Bacteria Morphology

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Last updated: February 3, 2019

Lab Report Name: Katie Nave Bacterial Morphology Part 1: Viewing Prepared Slides of Common Bacterial Shapes Familiarize yourself with each morphological type to use as a comparative tool for the remainder of the activity. Record your observations. Part 2: Disinfecting Your Area to Use Live Organisms : Part 3: Viewing Live Organisms – Wet Mount Preparation Record your observations. It was hard to tell what I was looking at. There were a number of amoeba shaped cells of varying sizes. There were five darker areas circular in nature.

There were also three very large, odd shaped areas with distinct edges.Part 4: Direct Staining: Record your observations for each sample. Slide One: There were two distinct clusters that were easily noted. All the cells were cocci. Some of the cells were huge while others were practically nonexistent. Slide Two: There were layers of cells. The cells seemed to all be rectangular in nature with varying sizes. There was a distinct circular nucleus in each cell.

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Slide Three: It seem like there were a lot of layers of “stuff. ” There was a matrix of sorts consisting of all kinds of shapes and sizes. I wasn’t able to find one specifc layer to look at.I think I was looking at chains of cocci or bracillus. Part 5: Indirect Staining: Examine the stained specimens and record your results. These were much easier to see, especially the plaque stain.

I saw distinct chains of varying lengths made up of both cocci and bracillus cells. The messy matrix I noted earlier was no longer an issue. The cheek and yeast smear were also much cleaner. I saw the same shapes as before, just with sharper outlines. Questions: A. What are the advantages of using bleach as a disinfectant? The disadvantages? The advantages of using 70% alcohol? The disadvantages? 0% alcohol mixtures are capable of killing most bacteria within five minutes. However, the mixture is ineffective against spores and has limited effect on viruses.

Additionally, the 70% alcohol is flammable. The sodium hypochlorite in bleach denatures proteins in microorgamisms therefore effectively killing bacteria, fungus, and viruses. It works quickly and is inexpensive. The downside is that bleach irritates mucus membranes, skin, and airways. It also decomposes under heat and light and reacts with other chemicals. Bleach will lose its effectiveness after two hours creating a need for a fresh batch with each experiment.B.

List three reasons why you might choose to stain a particular slide rather than view it as a wet mount. ? ? ? Staining provides reliable means for observing bacteria in terms of relative size, morphology, and cellular arrangement. Specific stains can be used to visualize certain structures (flagella, endospores, etc. ) in bacteria. Staining makes bacteria cells more easily viewed.

C. Define the following terms: ? ? ? Chromophore: colored portion of the dye Acidic Dye: chromophore resides in negative ion Basic Dye: chromophore resides in positive ion D. What is the difference between direct and indirect staining?In direct staining the positively charged chromophore of the stain combines with the negatively charged bacterial cytoplasm creating a “direct” stain. In indirect staining an acidic dye forms deposits around the organism leaving the organism colorless hence the name “indirect staining.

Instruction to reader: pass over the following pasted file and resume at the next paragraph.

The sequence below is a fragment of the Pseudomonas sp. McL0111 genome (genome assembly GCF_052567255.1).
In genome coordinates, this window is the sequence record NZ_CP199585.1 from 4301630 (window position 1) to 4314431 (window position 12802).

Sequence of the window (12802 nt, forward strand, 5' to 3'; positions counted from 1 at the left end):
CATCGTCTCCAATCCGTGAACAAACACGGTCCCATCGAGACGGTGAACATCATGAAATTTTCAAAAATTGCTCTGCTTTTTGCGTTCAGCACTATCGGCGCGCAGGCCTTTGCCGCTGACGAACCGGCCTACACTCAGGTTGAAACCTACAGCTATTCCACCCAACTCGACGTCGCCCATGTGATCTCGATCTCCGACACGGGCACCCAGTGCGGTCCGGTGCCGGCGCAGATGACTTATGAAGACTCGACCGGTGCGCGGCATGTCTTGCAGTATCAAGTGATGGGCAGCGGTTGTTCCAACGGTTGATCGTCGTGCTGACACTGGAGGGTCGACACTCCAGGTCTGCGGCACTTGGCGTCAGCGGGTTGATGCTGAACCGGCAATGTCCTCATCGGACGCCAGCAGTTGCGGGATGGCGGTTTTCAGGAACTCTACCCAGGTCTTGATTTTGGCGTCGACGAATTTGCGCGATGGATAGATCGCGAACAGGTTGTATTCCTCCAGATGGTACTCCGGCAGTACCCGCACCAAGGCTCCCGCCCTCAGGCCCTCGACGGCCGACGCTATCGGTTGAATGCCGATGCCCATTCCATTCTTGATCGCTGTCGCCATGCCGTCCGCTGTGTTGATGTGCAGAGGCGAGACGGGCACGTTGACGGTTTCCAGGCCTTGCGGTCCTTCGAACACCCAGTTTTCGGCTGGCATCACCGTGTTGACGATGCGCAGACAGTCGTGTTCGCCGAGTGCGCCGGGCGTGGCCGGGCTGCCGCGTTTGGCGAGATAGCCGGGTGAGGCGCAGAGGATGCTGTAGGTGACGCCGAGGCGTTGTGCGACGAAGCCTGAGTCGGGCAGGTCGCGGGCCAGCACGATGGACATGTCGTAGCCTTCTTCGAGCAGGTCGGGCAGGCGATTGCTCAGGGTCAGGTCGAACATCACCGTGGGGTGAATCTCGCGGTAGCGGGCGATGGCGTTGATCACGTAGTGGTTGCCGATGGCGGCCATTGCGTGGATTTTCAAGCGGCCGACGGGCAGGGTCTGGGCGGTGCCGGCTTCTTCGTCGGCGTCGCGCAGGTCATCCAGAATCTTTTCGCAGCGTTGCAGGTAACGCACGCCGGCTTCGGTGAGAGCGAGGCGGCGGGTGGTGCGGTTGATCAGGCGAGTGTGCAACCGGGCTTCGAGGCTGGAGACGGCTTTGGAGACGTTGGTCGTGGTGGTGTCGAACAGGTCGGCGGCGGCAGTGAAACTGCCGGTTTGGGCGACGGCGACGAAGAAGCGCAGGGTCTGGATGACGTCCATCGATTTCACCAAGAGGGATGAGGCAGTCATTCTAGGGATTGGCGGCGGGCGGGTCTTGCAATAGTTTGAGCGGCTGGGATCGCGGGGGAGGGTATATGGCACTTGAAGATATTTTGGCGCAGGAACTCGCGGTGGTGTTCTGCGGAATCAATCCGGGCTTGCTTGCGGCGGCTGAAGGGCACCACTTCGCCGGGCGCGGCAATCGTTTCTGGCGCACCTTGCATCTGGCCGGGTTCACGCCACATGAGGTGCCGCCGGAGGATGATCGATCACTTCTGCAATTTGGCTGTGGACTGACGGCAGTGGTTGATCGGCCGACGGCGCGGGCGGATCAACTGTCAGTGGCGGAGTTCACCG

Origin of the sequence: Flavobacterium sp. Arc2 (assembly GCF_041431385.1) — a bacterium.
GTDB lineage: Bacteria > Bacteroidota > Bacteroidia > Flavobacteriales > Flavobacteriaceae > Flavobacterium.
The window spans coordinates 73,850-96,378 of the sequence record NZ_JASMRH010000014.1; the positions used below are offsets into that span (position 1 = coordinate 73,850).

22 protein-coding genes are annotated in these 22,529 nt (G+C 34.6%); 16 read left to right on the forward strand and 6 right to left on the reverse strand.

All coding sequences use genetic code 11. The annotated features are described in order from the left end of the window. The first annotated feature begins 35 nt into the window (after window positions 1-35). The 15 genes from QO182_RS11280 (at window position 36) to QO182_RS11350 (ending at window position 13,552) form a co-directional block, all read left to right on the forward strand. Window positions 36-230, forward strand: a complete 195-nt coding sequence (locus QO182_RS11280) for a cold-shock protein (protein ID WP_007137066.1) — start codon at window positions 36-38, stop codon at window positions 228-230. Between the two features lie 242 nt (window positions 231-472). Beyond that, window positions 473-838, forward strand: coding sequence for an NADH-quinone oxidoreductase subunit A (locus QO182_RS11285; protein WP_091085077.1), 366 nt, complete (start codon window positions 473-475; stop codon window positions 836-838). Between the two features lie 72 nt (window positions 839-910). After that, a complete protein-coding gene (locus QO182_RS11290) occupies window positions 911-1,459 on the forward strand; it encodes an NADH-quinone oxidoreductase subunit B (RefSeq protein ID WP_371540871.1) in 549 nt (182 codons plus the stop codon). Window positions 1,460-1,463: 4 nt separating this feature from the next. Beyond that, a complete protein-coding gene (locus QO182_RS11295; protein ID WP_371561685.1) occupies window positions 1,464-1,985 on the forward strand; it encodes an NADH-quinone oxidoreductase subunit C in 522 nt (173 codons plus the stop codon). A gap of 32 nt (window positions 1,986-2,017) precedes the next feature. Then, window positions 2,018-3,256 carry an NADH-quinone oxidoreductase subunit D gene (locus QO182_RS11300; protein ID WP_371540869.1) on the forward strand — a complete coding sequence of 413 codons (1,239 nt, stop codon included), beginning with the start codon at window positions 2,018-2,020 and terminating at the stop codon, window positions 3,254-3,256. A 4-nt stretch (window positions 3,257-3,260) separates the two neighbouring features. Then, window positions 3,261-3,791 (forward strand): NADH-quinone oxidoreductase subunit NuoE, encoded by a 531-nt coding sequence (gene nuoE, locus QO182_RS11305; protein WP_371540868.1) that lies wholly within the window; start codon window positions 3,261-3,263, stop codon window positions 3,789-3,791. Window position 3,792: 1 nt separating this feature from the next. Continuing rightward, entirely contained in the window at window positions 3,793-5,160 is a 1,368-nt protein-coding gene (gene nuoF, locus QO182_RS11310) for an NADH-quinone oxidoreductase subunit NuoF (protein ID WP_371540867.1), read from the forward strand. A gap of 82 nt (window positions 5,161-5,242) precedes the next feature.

” E. What is heat fixing? A means to kill the smeared organism while adhering the smear to the slide. It also alters the organism so that they more readily accept dyes. F. Why is it necessary to ensure that your specimens are completely air dried prior to heat fixing? If they aren’t dry they will boil and the specimen will be destroyed. G.Describe what you observed in your plaque smear wet mount, direct stained slide, and indirectly stained slide. What were the similarities? What were the differences? The main difference is that I didn’t see much of anything in the wet mount.

It all looked like a lot of clear “goo” on a slide. The indirect stained slide was much clearer to me allowing me to see the specific chains of bacteria living amongst my teeth. H. Describe what you observed in your cheek smear wet mount, direct stained slide, and indirectly stained slide. What were the similarities? What were the differences? Again, the wet mount did not prove itself to be f much value.

Both the direct and indirect stained slides gave me a clear picture of the cells looked like. I did prefer the indirect staining as the edges of the cells appeared cleaner providing me with a stronger picture. I.

Describe what you observed in your yeast wet mount, direct stained slide, and indirectly stained slide. What were the similarities? What were the differences? There is no contest, the wet mount lost again. I still liked the indirect stain the best. I was able to see very clear clusters of cocci due to sharper edges. J. Were the cell types the same in all three specimen sets: yeast, plaque, and cheek?How were they similar? How were they different? The cells were definitely not the same. The epithelial cells of the cheek were rectangular and much larger than the bacterial cells of the other two slides. Also, there was a visible nucleus in the cheek cells.

The yeast and the plaque slide were similar in that they both contained cocci cells; although the arrangement was different. The yeast had clustered cells whereas the plaque had chains. The plaque also appeared to contain bacillus cells were the yeast did not. The bacillus cells were also arranged in chains.


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